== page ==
In banking, finance and capital markets, full-service Italian firms like LCA face stiff competition from UK- and US-headquartered firms with offices in Italy. How does LCA position itself in this regard, in terms of delivering the best possible service to clients?

Previously I have managed the Rome and Milan offices of Freshfields Bruckhaus Deringer, and when I decided to leave that firm, I set up LCA in 1988, merging with Freshfields in 1996. I then relaunched LCA. Having been a managing partner at a Magic Circle firm, I can tell you that Italy is not such an interesting market for the Magic Circle firms. When those firms first came to Italy in the early 2000s, they expected a legal environment whose major capital markets transactions they could monopolize. But the Italian market is largely a market of small to medium-sized enterprises, mostly family-owned, with a lot of difficulties for foreign firms in fathoming what entrepreneurs really want and think. In this respect, those entrepreneurs still need a lot of education.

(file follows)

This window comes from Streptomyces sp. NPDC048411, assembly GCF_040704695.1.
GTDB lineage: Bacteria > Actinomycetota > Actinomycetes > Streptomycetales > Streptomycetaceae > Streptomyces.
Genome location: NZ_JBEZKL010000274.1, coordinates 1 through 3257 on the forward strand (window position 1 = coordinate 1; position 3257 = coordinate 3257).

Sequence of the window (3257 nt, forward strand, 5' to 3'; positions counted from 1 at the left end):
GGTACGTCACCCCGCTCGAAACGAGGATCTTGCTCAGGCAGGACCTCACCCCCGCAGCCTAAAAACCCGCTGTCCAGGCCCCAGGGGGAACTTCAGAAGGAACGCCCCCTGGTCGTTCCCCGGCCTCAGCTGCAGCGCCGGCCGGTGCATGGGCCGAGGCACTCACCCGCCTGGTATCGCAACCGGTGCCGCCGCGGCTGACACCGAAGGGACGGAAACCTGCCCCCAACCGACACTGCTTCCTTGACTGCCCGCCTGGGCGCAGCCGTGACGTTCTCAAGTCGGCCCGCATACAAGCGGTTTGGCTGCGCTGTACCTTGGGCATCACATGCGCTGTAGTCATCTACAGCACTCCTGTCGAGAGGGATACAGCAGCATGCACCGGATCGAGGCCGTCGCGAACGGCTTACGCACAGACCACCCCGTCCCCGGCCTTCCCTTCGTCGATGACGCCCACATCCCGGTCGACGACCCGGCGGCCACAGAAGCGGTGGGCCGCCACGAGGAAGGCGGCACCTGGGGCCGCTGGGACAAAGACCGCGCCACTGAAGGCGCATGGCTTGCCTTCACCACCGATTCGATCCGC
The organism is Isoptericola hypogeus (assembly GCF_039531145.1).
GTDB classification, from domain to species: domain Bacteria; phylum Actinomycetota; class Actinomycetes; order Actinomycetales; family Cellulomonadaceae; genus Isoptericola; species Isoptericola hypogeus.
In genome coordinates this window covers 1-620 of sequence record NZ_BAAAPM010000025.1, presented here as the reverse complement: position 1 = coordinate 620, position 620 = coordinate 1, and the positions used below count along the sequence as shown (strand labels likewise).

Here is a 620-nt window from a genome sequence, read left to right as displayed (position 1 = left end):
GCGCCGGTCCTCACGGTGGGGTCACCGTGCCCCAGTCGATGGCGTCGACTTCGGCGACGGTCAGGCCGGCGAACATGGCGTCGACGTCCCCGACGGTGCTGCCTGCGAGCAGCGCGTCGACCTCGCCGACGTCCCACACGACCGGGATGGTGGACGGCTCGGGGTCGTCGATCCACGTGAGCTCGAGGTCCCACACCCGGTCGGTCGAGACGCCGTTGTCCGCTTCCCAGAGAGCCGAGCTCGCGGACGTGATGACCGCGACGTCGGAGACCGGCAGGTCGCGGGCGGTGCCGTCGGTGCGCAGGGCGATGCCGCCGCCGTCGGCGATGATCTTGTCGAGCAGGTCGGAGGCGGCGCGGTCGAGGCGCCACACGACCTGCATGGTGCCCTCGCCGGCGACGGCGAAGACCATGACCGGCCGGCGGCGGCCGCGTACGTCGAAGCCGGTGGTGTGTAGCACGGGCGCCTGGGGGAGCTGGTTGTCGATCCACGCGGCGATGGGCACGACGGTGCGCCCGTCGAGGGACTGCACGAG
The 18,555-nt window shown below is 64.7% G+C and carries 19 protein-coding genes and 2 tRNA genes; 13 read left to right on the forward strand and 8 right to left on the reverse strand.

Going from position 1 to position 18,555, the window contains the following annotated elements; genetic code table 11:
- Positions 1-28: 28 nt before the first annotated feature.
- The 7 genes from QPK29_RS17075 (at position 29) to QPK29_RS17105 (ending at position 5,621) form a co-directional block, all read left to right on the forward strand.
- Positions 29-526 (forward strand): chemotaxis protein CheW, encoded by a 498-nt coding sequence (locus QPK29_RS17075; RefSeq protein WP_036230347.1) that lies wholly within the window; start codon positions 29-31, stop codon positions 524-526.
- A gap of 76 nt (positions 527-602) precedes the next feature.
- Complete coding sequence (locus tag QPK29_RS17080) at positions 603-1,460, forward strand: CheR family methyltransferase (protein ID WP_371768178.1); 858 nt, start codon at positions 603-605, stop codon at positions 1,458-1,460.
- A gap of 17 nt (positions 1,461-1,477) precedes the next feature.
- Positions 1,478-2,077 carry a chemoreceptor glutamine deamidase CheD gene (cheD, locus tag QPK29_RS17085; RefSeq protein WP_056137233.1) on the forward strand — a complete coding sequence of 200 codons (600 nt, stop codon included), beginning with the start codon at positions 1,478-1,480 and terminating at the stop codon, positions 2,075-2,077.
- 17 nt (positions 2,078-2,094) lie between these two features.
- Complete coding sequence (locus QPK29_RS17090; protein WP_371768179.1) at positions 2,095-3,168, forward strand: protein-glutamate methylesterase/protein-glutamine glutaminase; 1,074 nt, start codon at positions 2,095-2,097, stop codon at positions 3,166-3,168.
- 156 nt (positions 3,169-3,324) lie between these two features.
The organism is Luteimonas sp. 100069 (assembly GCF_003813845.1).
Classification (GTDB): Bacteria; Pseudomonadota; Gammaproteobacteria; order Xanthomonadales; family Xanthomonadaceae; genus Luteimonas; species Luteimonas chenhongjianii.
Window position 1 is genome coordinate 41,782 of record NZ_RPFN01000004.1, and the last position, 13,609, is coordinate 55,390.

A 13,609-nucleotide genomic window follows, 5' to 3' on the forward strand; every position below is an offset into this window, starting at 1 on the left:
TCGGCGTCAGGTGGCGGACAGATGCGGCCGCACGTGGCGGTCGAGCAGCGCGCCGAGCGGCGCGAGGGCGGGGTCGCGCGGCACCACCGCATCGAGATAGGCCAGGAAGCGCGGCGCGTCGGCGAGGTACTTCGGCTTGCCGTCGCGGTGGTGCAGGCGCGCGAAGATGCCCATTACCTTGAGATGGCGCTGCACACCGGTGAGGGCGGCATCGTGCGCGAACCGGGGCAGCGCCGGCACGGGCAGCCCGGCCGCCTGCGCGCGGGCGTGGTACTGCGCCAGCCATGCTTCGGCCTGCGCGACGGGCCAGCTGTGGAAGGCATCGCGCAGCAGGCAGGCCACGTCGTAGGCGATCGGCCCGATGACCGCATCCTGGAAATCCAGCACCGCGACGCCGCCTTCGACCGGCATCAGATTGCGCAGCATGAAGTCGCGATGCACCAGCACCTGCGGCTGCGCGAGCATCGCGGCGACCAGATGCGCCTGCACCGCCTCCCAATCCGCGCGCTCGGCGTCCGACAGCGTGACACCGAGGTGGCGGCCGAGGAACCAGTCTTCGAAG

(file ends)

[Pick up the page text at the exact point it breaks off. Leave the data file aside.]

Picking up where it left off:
A lot of global firms, in terms of profit sharing, have a system that is based on their headquarters’ countries, which doesn’t always work so well in Italy. The Italian market has proven to be a very difficult market; most of the international firms have shrunk their activity here.

Of course, Magic Circle firms’ networks provide local offices with referrals, which homegrown Italian firms don’t benefit from as much. But overall, I face much more competition from Italian firms than from international firms in the Italian legal environment.


How would you characterise LCA’s three-year plan?